21.6 x 29.6cm image; 22.2 x 29.6cm sheet
Lewis Hey Sharp was born in Sydney. Following study at the University of Sydney, he was appointed lecturer in mechanical engineering at the University of Adelaide. After a period in England working for Westinghouse, he returned to Australia and eventually became acting professor of electrical engineering at the University of Sydney (1927−41). With a long-time interest in the mechanical aspects of photography, exposure to photography’s expressive possibilities came when he saw examples of pictorial work during his time in England (1912−13). He became a member of the Photographic Society of New South Wales and was active among the Sydney pictorialists from 1914 to the late 1920s.
An 1858 review of a panorama of Sydney Harbour by O W Blackwood, praised the photograph: ‘Nothing dim or smoky appears … no muddled trees – no hazy outlines.’1 Within 40 years, many of the qualities which older photographers considered the result of technical imperfections – muddled trees and hazy outlines – were being deliberately sought. The bromoil process, used here, was a favoured way of achieving a soft, slightly blurred image. Captain Cattaleno introduced the process to Australia in 1910, making the first print in the rooms of the Photographic Society in Sydney. There were many variations, but the process usually involved making a large bromide print, which would be chemically bleached until a ghost image remained. When damp this would stand in low relief and repel and absorb the printer’s ink or oil paint in its highlights and shadows.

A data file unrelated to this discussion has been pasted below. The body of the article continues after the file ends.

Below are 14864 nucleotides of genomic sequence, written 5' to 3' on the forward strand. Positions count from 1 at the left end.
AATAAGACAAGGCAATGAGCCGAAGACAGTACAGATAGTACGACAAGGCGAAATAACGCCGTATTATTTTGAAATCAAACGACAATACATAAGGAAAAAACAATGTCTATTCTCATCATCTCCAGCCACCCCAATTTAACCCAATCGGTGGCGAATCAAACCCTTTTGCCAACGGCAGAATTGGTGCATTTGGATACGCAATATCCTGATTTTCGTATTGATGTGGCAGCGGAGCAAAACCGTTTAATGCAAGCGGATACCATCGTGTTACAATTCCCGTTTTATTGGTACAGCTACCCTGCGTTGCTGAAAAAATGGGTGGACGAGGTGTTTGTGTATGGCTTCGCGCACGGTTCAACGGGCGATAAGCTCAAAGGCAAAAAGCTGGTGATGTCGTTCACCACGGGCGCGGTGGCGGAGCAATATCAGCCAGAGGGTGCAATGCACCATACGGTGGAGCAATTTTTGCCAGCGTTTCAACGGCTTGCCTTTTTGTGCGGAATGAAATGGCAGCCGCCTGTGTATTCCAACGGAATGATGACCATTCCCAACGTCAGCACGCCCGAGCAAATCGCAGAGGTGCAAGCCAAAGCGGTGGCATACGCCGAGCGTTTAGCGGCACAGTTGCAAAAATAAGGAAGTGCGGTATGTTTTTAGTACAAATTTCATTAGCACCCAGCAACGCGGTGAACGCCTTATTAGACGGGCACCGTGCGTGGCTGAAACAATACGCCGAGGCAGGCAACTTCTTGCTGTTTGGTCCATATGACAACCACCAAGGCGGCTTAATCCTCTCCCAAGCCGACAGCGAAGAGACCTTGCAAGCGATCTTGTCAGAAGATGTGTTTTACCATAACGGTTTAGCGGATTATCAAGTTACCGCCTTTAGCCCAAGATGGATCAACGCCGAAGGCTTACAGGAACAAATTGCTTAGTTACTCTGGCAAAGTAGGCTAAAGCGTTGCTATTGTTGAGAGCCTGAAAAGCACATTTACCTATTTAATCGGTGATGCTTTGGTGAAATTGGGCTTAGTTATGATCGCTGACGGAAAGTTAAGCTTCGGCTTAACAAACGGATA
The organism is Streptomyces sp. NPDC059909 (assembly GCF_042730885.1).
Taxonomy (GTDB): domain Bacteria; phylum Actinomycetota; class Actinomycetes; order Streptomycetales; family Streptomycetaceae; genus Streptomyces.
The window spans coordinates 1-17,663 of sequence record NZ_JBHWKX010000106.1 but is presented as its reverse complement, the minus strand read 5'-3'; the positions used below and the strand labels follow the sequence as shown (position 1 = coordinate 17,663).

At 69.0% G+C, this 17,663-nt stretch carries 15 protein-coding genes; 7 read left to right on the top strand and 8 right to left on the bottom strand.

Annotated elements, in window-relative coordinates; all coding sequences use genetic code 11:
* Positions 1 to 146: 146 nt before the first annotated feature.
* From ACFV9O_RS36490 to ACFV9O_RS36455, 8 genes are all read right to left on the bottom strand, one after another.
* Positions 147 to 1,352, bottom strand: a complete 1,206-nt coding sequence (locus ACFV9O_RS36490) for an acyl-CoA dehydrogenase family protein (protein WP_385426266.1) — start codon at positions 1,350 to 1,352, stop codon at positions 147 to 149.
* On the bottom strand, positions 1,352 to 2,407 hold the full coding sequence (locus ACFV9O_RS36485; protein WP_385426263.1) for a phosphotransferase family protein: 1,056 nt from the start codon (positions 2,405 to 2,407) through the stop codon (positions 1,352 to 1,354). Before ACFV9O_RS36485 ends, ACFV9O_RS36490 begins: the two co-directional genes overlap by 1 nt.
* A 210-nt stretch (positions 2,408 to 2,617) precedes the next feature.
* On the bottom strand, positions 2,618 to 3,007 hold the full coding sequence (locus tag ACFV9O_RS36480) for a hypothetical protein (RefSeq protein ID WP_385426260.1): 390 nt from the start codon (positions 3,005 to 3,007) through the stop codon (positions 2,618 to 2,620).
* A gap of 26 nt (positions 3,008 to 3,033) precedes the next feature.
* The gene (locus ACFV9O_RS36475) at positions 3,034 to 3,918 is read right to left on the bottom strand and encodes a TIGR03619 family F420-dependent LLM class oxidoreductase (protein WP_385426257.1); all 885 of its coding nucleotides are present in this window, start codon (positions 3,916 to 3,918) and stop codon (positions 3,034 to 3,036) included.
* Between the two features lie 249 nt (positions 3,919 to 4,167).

1. Blackwood O W 1858, ‘Views from Government House’, ‘Sydney Morning Herald’, 4 Aug
© Art Gallery of New South Wales Photography Collection Handbook, 2007
Steven Miller, Photography: Art Gallery of New South Wales Collection, 'Australian pictorialism', pg.71-91, Sydney, 2007, 84 (illus.).
Modernism/Japonism in photography 1920s-1940s: Ishida Kiichiro and the Sydney Camera Circle: